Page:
Good ergonomics isn’t limited to the office: The same practices that can help avoid aches and pains at your desk can be applied to your drive to and from work, the Canadian Center for Occupational Health and Safety says.
Lower back pain is a common commuter complaint, along with discomfort and pain. The same goes for foot cramps and a sore neck and shoulders stemming from poor posture, and stress and tension caused by sitting in one position for an extended period of time.
Make your ride to work more comfortable with these tips from CCOHS:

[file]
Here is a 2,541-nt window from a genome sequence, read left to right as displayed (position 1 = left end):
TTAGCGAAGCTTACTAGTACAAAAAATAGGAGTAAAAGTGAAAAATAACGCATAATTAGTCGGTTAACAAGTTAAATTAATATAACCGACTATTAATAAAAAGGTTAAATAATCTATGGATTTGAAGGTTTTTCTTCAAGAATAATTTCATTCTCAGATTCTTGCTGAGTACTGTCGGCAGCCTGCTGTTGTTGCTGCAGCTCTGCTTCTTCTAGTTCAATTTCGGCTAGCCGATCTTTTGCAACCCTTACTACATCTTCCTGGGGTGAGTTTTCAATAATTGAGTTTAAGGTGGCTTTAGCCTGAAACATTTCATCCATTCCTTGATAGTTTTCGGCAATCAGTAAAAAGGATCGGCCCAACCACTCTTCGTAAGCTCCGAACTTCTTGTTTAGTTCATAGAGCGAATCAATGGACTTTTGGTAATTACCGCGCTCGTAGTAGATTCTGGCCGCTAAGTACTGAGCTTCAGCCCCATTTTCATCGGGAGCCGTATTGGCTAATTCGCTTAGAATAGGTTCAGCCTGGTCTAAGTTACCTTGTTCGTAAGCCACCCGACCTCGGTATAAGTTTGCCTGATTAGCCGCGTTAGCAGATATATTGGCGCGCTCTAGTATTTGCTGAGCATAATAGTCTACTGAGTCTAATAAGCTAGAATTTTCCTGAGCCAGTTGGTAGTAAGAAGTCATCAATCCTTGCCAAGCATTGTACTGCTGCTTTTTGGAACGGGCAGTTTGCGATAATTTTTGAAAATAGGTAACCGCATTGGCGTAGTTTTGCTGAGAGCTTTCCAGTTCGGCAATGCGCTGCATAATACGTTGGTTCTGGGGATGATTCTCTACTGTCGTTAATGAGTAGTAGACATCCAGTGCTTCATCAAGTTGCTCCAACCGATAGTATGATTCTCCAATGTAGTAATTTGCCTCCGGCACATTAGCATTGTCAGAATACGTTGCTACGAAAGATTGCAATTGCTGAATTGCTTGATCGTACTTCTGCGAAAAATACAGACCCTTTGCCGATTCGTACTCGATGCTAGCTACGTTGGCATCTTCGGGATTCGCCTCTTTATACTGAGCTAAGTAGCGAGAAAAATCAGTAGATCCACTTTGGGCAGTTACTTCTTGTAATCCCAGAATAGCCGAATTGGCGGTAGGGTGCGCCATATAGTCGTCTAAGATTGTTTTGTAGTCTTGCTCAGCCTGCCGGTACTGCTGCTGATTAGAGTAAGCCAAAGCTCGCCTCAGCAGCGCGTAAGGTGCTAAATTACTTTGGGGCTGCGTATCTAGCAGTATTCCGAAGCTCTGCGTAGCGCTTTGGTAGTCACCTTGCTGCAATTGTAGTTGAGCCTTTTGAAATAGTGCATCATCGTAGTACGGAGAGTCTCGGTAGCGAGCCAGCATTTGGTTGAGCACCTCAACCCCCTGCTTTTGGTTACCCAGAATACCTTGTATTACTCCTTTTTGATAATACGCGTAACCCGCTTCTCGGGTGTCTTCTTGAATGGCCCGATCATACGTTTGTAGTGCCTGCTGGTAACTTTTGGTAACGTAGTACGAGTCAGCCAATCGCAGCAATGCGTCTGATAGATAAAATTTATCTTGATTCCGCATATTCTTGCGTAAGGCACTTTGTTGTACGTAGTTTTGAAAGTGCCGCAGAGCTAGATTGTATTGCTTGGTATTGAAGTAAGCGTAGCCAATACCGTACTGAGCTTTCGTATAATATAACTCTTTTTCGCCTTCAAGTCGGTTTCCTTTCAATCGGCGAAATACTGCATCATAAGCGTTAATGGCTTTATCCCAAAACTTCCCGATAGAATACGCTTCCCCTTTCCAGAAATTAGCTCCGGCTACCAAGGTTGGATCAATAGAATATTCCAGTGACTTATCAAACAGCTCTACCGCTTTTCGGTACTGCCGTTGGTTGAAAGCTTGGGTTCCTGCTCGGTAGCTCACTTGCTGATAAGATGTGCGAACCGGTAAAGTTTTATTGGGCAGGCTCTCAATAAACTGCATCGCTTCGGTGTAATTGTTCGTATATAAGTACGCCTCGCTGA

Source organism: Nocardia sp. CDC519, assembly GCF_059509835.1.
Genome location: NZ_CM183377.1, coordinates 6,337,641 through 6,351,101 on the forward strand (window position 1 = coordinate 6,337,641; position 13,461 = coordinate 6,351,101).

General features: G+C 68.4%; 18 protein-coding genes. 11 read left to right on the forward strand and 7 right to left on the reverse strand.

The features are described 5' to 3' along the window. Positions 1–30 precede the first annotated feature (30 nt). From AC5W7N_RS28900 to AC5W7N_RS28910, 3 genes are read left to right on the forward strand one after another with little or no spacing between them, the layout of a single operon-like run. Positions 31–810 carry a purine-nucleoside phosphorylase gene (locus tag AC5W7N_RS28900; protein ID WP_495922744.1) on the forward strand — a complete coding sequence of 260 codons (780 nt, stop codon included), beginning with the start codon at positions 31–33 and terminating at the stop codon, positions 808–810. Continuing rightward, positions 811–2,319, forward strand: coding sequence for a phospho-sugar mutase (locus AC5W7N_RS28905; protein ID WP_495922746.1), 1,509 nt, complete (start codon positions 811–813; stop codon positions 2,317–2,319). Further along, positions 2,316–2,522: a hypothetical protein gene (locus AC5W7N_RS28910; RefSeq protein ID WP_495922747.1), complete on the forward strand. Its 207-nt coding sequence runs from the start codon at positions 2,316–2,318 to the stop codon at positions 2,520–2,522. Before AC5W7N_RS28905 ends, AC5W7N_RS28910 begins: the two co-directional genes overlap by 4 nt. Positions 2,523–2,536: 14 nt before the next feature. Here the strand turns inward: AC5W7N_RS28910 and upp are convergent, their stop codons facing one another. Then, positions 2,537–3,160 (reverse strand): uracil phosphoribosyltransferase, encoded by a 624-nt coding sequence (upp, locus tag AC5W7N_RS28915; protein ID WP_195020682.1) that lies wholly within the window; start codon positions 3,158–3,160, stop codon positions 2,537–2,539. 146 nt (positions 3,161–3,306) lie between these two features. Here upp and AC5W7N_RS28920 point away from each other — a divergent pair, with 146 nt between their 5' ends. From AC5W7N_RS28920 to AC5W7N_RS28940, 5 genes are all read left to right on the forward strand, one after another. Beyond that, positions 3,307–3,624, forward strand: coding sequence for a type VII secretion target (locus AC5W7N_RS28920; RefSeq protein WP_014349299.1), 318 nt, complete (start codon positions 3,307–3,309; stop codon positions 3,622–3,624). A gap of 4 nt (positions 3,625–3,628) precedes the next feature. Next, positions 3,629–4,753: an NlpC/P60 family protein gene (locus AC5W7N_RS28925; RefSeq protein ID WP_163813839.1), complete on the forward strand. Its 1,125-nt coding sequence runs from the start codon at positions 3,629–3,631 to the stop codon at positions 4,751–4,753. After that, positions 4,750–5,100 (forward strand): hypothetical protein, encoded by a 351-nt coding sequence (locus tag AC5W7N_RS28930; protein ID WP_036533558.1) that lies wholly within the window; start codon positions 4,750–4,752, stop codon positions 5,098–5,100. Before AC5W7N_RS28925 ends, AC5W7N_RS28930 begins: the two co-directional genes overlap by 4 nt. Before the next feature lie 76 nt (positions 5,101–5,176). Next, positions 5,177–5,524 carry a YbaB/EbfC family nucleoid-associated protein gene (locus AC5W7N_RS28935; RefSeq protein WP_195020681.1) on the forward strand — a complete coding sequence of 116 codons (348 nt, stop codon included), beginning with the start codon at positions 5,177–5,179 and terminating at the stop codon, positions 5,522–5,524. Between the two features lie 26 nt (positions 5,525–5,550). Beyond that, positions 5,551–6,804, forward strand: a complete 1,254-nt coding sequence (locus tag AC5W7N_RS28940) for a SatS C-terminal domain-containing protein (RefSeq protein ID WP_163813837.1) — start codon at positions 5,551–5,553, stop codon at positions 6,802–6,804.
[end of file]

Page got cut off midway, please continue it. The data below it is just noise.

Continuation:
- Adjust your seat so you can easily reach the pedals and controls. You should be able to reach the steering wheel without stretching your arms.
- Raise the steering wheel if your legs or knees bump it while driving.
- Keep the backrest at shoulder height so it doesn’t interfere with your rearview vision.
- Adjust the headrest so it’s as high as – but not lower than about 2.5 inches from – the top of your head.
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